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Aesthetic lobby group the victor in first round of AMP Tower court battle

By Campbell McIlroy

Friday 22nd September 2000

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THE TOWER: An artist's impression
A group of Auckland architects and concerned citizens has cleared the first hurdle in its bid to stop AMP Asset Management's proposed waterfront office tower.

An attempt to have the Society for the Protection of Auckland City and Waterfront's proceedings struck out has been dismissed by Justice David Morris in the High Court at Auckland.

Spacwi wants the High Court to review the tower's resource consents.

Counsel for Spacwi Geoff Hardy said this was the bigger hurdle to overcome as his client thought it had pretty good grounds for a judicial review.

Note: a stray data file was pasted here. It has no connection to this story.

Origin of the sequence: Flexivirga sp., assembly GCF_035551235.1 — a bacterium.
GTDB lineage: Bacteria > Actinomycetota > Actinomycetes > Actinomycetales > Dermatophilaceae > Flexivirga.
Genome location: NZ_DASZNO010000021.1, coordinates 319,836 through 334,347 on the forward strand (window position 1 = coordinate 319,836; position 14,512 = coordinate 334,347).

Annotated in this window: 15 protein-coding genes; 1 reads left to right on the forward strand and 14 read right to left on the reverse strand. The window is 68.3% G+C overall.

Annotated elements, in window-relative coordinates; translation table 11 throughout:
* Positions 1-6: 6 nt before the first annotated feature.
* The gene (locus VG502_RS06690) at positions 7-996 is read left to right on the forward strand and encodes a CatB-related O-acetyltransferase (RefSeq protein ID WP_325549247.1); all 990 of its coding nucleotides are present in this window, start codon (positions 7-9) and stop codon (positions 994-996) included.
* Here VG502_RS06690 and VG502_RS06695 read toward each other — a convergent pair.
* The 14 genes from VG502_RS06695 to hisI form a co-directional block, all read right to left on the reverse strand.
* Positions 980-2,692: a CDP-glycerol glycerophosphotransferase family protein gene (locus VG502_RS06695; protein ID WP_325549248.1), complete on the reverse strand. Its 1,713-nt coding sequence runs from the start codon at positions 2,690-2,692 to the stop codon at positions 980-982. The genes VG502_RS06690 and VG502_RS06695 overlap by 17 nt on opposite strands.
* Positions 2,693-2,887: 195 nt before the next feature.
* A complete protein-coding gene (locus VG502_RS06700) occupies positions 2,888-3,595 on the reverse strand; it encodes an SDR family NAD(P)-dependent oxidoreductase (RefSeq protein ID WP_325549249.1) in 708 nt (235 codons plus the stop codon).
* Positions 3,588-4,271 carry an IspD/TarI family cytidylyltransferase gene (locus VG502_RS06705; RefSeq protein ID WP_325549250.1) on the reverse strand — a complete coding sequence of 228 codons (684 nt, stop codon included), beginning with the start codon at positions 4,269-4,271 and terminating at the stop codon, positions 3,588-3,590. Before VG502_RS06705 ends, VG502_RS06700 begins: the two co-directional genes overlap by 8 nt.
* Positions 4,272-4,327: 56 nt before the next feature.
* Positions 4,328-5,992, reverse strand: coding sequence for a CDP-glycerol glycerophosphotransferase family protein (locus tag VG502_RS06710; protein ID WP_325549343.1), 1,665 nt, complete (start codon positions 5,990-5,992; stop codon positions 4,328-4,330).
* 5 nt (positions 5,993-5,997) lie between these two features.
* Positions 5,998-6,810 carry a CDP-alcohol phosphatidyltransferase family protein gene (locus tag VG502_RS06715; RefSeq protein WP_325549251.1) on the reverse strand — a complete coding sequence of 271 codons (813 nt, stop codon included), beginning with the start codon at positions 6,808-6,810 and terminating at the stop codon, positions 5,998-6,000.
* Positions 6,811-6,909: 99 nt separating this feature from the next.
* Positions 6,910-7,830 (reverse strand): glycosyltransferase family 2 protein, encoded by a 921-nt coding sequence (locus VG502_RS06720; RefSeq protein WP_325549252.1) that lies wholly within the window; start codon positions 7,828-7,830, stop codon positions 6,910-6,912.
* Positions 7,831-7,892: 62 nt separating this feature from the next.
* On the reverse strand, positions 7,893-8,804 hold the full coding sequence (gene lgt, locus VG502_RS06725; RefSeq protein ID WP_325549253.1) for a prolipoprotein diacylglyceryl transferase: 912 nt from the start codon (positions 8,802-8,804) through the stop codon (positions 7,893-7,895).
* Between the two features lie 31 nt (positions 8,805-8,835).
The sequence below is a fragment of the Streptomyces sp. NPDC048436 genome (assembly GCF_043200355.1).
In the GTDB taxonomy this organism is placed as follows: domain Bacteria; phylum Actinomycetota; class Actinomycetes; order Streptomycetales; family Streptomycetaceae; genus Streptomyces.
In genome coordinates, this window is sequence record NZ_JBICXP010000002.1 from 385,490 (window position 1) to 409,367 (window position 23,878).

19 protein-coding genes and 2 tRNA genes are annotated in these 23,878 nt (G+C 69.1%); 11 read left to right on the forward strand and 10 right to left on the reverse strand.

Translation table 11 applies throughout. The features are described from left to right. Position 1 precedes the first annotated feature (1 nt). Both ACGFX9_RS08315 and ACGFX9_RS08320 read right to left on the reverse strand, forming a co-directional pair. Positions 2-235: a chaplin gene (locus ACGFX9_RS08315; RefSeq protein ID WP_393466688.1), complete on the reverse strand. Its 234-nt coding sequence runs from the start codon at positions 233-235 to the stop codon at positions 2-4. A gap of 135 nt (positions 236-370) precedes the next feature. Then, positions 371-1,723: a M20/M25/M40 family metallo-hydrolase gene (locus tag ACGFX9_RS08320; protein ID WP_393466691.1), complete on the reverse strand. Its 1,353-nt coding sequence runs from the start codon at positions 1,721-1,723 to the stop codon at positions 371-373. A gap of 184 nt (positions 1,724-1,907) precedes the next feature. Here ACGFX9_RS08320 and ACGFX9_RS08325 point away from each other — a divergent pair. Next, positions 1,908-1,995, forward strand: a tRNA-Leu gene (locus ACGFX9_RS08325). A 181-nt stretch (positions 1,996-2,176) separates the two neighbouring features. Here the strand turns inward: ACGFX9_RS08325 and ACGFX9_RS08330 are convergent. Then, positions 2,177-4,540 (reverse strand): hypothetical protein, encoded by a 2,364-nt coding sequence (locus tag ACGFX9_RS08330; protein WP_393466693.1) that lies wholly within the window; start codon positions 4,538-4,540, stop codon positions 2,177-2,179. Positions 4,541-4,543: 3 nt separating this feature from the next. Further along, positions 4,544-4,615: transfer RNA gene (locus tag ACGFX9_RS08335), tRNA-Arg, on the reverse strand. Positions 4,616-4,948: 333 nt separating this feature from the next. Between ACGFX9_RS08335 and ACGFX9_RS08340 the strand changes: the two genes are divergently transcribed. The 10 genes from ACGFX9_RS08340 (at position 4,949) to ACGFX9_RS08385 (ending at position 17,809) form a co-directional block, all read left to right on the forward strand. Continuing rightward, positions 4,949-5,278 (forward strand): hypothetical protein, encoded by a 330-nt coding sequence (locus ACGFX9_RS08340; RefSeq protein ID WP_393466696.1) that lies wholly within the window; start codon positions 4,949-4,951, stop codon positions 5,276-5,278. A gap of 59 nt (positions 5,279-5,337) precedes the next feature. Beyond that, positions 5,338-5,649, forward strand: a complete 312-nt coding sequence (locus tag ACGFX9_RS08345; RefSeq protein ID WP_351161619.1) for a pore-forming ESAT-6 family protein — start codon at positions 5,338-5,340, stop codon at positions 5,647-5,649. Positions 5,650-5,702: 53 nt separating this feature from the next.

Justice Morris said Spacwi's interest went beyond selfish concerns and raised issues which were of genuine importance to the public.

He said striking out the application would carry the real risk a wrongful act on the part of the city council would stand uncorrected.

The decision comes three weeks after Ampam made a seven-figure out-of-court settlement with No 1 Queen St, which also sought a judicial review of the tower's resource consents.

Ampam head of property Anthony Beverley said the decision was significant, not only for Ampam but the entire property industry, as the courts had recognised an incorporated society which did not exist until nine months after consents were granted. He was also concerned the society had been ordered to pay only $15,000 for security for costs. Ampam had asked for $70,000 and expected the case would cost up to $300,000.

Ampam was yesterday considering whether to appeal the decision.

Ampam has allowed for a contingency of $10 million against any possible delays. It has already spent $18 million on the settlement of the land and $10 million on the work carried out so far.

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